Fermented foods, what are they?

Article by SoLongevity Research
Fermented foods are showing beneficial health properties. Here are a few, for every palate

What this article is about

  • Data are accumulating to support the benefits of introducing fermented foods into the diet
  • Fermented foods are part of food traditions around the world and are easy to find
  • Some examples of fermented foods

They enrich the microbiota by helping normalize gut function, improve digestion, and decreaseinflammation in the body. Fermented foods are a great resource for our well-being. From the more familiar, such as yogurt, to the more exotic, such as kimchi and natto, there really is something for every palate, so much so that incorporating them into the daily diet should be rather simple.

We offer some of them.

Yogurt

Product of the fermentation of milk by the action of lactic acid bacteria. It is a food rich in nutrients, such as calcium, potassium, phosphorus and B vitamins. Several studies have produced data linking yogurt consumption with probiotics (i.e., “good” bacteria that reach the gut alive) to lower blood pressure, body weight maintenance and fat loss, bone health, and lower incidence of type 2 diabetes. An alternative to try is Icelandic skyr , which is made from heated skim milk, then live cultures are added; finally it is strained to remove the whey. Compared to classic yogurt it has a thicker consistency, but for a portion of the same size it is also richer in nutrients.

Sauerkraut

This is one of the most popular fermented preparations in the world. It is low in calories but is rich in fiber, vitamin C and K, and antioxidants. The greatest health benefits come from preparations that have not undergone the pasteurization process (which kills the bacteria).

Kefir

It is an effervescent, sour-tasting beverage that is made from the fermentation of milk by kefir granules, which are mixtures of bacteria and yeasts that live in symbiosis. The nutritional composition of kefir, and also its organoleptic characteristics vary according to the type of milk used (more or less fat), the microbiological composition of the kefir granules and the granule-milk ratio, the time (18 to 24 hours) and temperature of fermentation (between 18 and 30°C), and the storage conditions. In contrast to yogurt and skyr, it is suitable for those withlactose intolerance, and its consumption has been associated with reduced incidence of type 2 diabetes, cardiovascular and neurological disorders, and intestinal inflammation.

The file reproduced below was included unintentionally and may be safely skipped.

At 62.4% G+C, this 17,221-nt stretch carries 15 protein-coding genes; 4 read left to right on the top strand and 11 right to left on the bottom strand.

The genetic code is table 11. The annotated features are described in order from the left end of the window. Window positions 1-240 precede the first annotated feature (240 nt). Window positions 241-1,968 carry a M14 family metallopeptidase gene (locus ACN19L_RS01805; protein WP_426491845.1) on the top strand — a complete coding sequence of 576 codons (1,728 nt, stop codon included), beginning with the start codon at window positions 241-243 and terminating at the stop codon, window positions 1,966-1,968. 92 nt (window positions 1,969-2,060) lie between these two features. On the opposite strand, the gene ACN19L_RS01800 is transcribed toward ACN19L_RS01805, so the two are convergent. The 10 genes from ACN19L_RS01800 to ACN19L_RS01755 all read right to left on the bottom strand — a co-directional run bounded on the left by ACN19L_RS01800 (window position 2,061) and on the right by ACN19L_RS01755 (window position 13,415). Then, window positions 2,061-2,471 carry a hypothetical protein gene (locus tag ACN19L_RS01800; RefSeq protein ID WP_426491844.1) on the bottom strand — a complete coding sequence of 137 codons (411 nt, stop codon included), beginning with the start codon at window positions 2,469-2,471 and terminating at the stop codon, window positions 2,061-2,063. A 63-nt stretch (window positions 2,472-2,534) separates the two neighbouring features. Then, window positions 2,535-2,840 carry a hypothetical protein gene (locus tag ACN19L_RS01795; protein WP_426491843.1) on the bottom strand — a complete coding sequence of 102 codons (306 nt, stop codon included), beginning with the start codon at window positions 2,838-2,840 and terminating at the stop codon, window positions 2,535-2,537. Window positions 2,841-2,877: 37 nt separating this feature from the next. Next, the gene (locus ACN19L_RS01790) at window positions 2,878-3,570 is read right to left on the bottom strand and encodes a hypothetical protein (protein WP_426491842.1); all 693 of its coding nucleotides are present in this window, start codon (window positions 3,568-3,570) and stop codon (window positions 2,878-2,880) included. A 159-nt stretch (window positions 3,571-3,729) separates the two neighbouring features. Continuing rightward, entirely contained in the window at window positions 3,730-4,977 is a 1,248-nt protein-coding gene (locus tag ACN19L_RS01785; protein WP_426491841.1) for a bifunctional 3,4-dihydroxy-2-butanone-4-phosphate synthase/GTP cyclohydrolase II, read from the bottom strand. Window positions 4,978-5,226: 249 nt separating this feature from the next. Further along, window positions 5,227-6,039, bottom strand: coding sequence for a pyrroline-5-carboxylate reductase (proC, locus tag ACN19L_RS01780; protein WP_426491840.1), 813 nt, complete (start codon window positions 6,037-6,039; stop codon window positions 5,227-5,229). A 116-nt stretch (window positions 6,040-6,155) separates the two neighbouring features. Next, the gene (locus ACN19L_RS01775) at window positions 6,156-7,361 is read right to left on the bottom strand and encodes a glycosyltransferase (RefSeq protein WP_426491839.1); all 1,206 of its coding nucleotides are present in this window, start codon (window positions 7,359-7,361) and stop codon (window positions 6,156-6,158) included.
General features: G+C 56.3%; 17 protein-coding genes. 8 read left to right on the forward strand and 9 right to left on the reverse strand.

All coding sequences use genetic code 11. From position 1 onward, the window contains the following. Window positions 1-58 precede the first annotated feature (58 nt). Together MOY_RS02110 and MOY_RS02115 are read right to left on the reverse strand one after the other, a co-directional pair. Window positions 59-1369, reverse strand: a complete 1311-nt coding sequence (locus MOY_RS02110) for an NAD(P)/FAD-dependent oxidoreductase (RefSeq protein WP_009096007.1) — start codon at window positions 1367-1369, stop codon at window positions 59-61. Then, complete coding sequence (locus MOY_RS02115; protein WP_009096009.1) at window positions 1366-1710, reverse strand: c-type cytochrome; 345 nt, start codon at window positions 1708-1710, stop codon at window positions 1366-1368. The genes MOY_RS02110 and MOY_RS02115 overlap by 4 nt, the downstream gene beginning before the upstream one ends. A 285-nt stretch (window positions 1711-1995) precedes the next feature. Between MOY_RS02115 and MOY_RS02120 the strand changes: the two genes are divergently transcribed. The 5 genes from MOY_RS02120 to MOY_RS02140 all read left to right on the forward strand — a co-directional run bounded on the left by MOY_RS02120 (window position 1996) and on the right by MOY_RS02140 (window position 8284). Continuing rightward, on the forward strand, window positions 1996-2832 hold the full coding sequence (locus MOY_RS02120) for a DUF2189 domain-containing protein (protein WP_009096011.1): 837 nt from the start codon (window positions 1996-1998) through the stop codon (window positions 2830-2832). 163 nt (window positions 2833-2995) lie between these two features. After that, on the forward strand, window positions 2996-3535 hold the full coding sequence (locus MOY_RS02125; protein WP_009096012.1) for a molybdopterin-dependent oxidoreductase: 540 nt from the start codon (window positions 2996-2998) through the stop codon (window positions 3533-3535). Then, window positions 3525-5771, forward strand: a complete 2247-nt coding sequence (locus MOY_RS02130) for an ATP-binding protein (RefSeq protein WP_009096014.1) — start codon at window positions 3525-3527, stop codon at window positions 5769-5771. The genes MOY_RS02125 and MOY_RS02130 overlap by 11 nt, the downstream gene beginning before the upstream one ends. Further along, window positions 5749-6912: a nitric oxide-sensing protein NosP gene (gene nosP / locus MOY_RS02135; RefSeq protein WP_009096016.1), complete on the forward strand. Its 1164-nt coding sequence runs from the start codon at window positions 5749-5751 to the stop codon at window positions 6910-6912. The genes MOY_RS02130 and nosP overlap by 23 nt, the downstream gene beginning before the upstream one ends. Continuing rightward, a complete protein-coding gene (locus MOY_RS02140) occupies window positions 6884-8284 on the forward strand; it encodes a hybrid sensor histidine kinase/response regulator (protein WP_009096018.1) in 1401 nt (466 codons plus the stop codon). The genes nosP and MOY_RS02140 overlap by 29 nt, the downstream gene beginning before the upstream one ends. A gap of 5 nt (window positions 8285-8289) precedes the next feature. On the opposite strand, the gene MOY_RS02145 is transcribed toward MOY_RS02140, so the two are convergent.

Kimchi

Vegetables, especially cabbage, which isfermented and flavored with various spices. Its introduction into diets is quite studied as it appears to bring considerable health benefits, in particular it can reduce insulin resistance (preventing diabetes) and cholesterol levels.

Kombucha

It is a fermented, effervescent tea (black or green). Although more testing is needed in humans, preliminary studies have shown that this beverage can help protect the liver from harmful chemicals, decrease blood pressure, triglyceride and LDL cholesterol levels.

Miso

It is a food product made by fermenting soybeans and salt. It is a kind of very flavorful paste that is used in the preparation of various oriental dishes, such as soups. It is associated with heart health benefits and decreased incidence of certain cancers.

Natto

They are fermented soy beans. Fermentation takes place by special bacteria(Bacillus subtilis), and the process gives this food a viscous texture and a strong, pungent smell and taste (the Japanese eat it along with the ever-present rice even for breakfast, but in the West not everyone might appreciate it). It is attributed with immune-stimulating properties and has a high vitamin K content, which is important for blood clotting and in calcium metabolism.

Tempeh

Food produced by fermenting soybeans with a fungus (Rhizopus),along with other bacteria and yeasts. Its texture may vary depending on production conditions, but it has nutritional properties that make it a viable and potentially beneficial alternative to meat. Its consumption is associated with lower levels of inflammation and a more diverse gut microbiota composition.

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